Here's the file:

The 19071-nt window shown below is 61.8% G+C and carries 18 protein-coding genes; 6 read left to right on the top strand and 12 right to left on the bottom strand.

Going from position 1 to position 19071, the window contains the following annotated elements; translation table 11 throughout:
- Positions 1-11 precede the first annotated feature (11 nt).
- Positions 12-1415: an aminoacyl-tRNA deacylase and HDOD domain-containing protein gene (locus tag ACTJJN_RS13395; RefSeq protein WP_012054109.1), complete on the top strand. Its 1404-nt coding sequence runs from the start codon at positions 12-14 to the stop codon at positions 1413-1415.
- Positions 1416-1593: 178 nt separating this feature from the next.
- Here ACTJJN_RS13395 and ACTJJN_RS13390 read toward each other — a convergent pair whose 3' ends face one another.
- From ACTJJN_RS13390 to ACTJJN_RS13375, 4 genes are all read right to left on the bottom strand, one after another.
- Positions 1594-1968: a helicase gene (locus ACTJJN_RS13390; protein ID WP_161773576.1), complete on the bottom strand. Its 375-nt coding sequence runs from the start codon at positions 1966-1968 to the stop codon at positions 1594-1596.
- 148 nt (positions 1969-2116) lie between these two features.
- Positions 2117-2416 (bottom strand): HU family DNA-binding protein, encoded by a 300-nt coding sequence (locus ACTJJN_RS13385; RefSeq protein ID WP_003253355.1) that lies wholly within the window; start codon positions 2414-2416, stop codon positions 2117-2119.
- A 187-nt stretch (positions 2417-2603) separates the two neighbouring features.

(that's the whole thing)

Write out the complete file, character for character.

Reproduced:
The 19071-nt window shown below is 61.8% G+C and carries 18 protein-coding genes; 6 read left to right on the top strand and 12 right to left on the bottom strand.

Going from position 1 to position 19071, the window contains the following annotated elements; translation table 11 throughout:
- Positions 1-11 precede the first annotated feature (11 nt).
- Positions 12-1415: an aminoacyl-tRNA deacylase and HDOD domain-containing protein gene (locus tag ACTJJN_RS13395; RefSeq protein WP_012054109.1), complete on the top strand. Its 1404-nt coding sequence runs from the start codon at positions 12-14 to the stop codon at positions 1413-1415.
- Positions 1416-1593: 178 nt separating this feature from the next.
- Here ACTJJN_RS13395 and ACTJJN_RS13390 read toward each other — a convergent pair whose 3' ends face one another.
- From ACTJJN_RS13390 to ACTJJN_RS13375, 4 genes are all read right to left on the bottom strand, one after another.
- Positions 1594-1968: a helicase gene (locus ACTJJN_RS13390; protein ID WP_161773576.1), complete on the bottom strand. Its 375-nt coding sequence runs from the start codon at positions 1966-1968 to the stop codon at positions 1594-1596.
- 148 nt (positions 1969-2116) lie between these two features.
- Positions 2117-2416 (bottom strand): HU family DNA-binding protein, encoded by a 300-nt coding sequence (locus ACTJJN_RS13385; RefSeq protein ID WP_003253355.1) that lies wholly within the window; start codon positions 2414-2416, stop codon positions 2117-2119.
- A 187-nt stretch (positions 2417-2603) separates the two neighbouring features.